STORY AND VIDEO – Firefighters in Contra Costa are hard to recruit: “It’s a stressful business and that’s its nature.”

Crackling sounds fill the air as the flames consume the building, the trees, the land. The smoke is so thick you can’t see where you’re going. Your helmet further blocks your view and presses down on you like the rest of the 45 pounds of gear protecting you from the intense heat and noxious fumes. A wave of claustrophobia and fear rises. Then your training begins.

“You must not be afraid of the dark and you must not be afraid of tight spaces. You have to push back your fear and get your job done,” said Ross Macumber, battalion commander in Contra Costa County’s fire protection district. His experience of over 20 years in the fire service and his continuous training as a firefighter have most likely saved his life more times than he can imagine.

Not everyone is cut out to be a firefighter, but there used to be more people who were up for the job. Past fire seasons have highlighted the dangers and health risks that firefighters face in a society becoming more conscious of mental and physical health, resulting in a decline in hiring for the Contra Costa Fire Protection District and in entry-level vacancies and rankings ones.

“There used to be 4,000 applications for 10 positions, but now we’ve seen about half that number, which is a significant decrease in recent years,” said Vince Wells, president of the United Firefighters of Contra Costa County, the professional organization representing firefighters in the county .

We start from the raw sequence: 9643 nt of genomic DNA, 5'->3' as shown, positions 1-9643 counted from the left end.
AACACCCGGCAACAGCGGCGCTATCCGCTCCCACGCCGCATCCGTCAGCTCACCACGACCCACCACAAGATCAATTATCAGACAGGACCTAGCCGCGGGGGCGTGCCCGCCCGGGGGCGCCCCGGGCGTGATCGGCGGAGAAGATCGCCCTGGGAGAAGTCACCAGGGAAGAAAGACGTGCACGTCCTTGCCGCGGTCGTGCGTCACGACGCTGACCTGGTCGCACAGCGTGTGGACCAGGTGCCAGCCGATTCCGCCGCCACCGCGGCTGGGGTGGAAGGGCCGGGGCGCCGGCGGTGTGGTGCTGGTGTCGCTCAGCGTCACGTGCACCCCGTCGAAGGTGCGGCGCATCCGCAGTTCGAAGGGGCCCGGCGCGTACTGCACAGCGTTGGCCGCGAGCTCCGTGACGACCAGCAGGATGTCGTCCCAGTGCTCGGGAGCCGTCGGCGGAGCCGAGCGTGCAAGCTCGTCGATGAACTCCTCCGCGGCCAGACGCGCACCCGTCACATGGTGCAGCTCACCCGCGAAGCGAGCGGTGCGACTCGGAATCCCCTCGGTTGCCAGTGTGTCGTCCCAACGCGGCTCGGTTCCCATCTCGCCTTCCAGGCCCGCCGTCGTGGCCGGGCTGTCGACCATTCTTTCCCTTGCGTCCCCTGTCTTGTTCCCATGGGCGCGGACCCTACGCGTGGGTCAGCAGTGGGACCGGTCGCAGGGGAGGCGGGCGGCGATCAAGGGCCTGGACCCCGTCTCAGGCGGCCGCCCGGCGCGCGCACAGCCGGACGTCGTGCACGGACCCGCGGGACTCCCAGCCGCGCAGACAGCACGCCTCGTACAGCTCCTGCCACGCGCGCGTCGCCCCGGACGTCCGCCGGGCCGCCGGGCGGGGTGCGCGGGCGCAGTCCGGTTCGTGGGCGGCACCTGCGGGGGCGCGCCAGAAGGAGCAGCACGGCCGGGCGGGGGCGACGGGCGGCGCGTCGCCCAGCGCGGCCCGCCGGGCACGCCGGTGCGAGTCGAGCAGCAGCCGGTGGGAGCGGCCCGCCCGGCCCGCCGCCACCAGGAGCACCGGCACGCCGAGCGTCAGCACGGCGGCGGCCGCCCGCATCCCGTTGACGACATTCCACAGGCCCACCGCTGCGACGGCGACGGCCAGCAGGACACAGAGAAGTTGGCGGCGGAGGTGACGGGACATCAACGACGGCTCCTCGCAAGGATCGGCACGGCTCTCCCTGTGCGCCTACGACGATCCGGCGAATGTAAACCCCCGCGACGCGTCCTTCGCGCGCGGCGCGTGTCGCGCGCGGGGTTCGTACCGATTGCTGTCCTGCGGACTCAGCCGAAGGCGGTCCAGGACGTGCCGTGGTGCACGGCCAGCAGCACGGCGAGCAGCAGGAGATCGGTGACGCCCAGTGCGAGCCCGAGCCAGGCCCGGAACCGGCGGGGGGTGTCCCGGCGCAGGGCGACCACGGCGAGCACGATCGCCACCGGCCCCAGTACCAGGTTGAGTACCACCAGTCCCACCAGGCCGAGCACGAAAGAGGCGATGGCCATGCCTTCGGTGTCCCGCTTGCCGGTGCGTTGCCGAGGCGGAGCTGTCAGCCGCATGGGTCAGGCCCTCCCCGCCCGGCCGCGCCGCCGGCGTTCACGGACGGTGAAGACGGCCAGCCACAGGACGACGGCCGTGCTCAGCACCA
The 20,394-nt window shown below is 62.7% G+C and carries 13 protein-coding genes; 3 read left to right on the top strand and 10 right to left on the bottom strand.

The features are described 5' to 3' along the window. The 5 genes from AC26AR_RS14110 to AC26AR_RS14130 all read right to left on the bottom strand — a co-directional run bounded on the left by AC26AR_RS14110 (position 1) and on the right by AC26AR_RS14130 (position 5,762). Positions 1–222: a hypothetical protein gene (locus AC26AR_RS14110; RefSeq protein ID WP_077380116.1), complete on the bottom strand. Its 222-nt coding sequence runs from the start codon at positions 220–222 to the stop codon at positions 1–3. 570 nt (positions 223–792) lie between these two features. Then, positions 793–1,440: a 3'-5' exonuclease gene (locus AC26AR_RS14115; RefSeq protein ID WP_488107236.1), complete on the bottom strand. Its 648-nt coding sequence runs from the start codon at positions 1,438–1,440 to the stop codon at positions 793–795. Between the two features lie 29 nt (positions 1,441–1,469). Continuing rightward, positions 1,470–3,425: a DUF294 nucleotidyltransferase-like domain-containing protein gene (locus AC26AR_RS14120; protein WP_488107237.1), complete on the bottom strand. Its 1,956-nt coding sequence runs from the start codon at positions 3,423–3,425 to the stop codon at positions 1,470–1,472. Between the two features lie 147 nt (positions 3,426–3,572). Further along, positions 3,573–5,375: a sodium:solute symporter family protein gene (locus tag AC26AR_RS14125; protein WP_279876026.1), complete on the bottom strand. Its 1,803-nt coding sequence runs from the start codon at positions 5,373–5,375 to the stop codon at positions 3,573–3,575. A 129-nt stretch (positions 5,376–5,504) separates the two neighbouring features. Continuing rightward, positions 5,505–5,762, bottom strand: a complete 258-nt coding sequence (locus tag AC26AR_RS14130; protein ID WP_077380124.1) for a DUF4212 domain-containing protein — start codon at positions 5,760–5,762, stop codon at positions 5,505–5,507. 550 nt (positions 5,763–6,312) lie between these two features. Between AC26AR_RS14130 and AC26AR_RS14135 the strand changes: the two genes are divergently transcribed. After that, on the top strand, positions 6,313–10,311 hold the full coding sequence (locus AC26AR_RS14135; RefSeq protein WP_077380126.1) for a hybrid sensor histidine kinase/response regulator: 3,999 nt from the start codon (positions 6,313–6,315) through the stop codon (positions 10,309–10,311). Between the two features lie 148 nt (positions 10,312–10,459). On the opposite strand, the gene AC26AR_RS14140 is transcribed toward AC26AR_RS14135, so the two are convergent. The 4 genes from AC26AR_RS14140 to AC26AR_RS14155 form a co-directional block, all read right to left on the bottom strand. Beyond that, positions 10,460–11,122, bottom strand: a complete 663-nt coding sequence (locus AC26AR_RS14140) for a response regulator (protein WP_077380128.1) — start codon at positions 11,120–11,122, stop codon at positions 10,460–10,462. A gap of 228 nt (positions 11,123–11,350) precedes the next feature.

Contra Costa is one of the largest fire department districts in California. It covers 304 square miles and operates 36 fire stations in 14 cities and unincorporated areas. Covering such a large area requires a well-manned fire department. Recruiting this staff takes time.

Candidates are first tested and interviewed, then undergo a psychological and physical assessment before enrolling in a four-month training course.

“You can’t just hire someone and they become a firefighter right away. The entire process of staffing the units takes up to a year,” says Wells.

Minimum requirements to become a Contra Costa County firefighter include a valid driver’s license and EMT training. Some fire brigades also require a paramedic license or other training.

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Due to the pandemic, schools and training facilities have been closed for two years, creating a backlog of EMT and medical schools, where fire departments typically find a large pool of recruits.

“We’re still not caught up in this shutdown and things are just slowly getting back to normal,” Macumber said.

Wells receives weekly calls from fire stations around the county with staffing issues. Firefighters work longer shifts to cover the ground, but that’s not a long-term solution.

“It’s a stressful business and that’s the nature of it. You work 48 hours and 96 hours off. The operational pace is fast and we are the busiest district in the district,” said Contra Costa District Public Information Officer Steve Hill.